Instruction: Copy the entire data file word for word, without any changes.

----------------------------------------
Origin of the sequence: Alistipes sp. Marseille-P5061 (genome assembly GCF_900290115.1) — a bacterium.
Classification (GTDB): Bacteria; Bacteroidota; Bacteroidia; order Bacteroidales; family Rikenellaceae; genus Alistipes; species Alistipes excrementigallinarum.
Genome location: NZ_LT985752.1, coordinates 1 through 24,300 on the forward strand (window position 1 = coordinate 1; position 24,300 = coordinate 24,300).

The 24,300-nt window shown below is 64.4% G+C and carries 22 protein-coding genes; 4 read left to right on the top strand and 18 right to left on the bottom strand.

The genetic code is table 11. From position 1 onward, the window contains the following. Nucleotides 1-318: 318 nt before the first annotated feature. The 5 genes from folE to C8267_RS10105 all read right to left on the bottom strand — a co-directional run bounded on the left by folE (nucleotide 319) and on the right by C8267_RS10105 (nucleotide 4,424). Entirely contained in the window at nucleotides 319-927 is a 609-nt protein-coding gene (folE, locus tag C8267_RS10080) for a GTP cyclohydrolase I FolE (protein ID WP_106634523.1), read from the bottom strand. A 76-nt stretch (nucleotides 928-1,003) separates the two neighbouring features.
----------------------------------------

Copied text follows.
Origin of the sequence: Alistipes sp. Marseille-P5061 (genome assembly GCF_900290115.1) — a bacterium.
Classification (GTDB): Bacteria; Bacteroidota; Bacteroidia; order Bacteroidales; family Rikenellaceae; genus Alistipes; species Alistipes excrementigallinarum.
Genome location: NZ_LT985752.1, coordinates 1 through 24,300 on the forward strand (window position 1 = coordinate 1; position 24,300 = coordinate 24,300).

The 24,300-nt window shown below is 64.4% G+C and carries 22 protein-coding genes; 4 read left to right on the top strand and 18 right to left on the bottom strand.

The genetic code is table 11. From position 1 onward, the window contains the following. Nucleotides 1-318: 318 nt before the first annotated feature. The 5 genes from folE to C8267_RS10105 all read right to left on the bottom strand — a co-directional run bounded on the left by folE (nucleotide 319) and on the right by C8267_RS10105 (nucleotide 4,424). Entirely contained in the window at nucleotides 319-927 is a 609-nt protein-coding gene (folE, locus tag C8267_RS10080) for a GTP cyclohydrolase I FolE (protein ID WP_106634523.1), read from the bottom strand. A 76-nt stretch (nucleotides 928-1,003) separates the two neighbouring features.